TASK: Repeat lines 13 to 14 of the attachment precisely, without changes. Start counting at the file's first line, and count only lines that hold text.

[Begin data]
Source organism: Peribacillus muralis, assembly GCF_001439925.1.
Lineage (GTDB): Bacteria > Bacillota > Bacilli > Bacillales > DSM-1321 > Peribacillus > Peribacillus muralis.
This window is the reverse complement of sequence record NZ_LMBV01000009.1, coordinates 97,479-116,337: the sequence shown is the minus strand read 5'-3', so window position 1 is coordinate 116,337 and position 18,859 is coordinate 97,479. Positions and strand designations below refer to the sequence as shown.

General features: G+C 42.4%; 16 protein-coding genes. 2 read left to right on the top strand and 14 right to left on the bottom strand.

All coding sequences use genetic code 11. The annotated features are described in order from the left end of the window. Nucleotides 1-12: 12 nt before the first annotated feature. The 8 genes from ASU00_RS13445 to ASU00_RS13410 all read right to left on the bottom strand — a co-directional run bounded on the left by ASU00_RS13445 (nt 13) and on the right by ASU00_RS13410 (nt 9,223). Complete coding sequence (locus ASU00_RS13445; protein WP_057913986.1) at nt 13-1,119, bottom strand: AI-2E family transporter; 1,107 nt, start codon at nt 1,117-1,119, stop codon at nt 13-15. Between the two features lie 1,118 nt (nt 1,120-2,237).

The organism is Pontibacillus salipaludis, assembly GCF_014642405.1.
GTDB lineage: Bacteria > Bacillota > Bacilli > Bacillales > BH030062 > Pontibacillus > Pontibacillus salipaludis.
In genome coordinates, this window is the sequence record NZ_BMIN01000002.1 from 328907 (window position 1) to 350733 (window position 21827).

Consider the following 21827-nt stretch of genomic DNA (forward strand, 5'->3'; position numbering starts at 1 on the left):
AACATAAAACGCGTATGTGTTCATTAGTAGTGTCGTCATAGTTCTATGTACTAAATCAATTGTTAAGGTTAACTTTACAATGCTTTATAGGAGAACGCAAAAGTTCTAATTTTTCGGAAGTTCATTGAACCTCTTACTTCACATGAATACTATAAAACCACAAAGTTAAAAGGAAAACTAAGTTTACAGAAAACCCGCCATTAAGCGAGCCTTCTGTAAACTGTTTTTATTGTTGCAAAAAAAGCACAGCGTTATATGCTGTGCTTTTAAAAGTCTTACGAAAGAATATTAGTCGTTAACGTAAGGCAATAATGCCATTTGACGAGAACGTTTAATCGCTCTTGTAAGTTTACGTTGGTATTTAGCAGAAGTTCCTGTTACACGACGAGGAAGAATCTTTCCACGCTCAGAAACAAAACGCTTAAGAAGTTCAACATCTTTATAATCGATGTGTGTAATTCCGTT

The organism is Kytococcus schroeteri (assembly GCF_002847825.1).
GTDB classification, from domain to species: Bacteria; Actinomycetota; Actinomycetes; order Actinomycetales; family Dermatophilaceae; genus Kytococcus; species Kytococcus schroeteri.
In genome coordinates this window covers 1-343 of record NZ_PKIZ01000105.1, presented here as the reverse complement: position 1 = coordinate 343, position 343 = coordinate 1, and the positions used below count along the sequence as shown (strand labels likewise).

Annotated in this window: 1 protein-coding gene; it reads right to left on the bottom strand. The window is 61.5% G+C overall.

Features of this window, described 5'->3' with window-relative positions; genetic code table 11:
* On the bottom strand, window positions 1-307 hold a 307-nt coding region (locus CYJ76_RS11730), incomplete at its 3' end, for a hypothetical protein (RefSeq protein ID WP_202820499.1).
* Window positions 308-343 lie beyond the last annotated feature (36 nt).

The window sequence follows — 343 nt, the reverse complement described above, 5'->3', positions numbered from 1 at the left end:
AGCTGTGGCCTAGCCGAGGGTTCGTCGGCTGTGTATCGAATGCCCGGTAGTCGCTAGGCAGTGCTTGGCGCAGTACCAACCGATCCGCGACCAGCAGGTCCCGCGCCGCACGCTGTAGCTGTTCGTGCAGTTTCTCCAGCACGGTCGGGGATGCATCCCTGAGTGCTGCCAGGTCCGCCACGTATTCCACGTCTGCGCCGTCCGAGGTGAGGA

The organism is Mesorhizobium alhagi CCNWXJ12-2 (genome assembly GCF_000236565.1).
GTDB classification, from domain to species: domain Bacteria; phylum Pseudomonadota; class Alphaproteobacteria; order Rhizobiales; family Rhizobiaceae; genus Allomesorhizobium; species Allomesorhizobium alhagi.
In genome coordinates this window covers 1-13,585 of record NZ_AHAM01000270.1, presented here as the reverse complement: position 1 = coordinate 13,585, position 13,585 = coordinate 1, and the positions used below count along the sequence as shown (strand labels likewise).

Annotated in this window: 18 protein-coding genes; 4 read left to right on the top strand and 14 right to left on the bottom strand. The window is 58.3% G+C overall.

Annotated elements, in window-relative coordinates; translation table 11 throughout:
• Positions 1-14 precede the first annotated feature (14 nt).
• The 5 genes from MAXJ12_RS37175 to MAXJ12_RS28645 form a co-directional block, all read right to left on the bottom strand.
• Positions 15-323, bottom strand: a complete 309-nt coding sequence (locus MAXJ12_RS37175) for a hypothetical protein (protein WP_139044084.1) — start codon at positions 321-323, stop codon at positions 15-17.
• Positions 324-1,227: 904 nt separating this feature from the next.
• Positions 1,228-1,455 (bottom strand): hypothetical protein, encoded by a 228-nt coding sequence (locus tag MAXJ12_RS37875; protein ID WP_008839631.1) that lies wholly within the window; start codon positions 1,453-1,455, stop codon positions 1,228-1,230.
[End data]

In genome coordinates this window covers 1-343 of record NZ_PKIZ01000105.1, presented here as the reverse complement: position 1 = coordinate 343, position 343 = coordinate 1, and the positions used below count along the sequence as shown (strand labels likewise).

Annotated in this window: 1 protein-coding gene; it reads right to left on the bottom strand. The window is 61.5% G+C overall.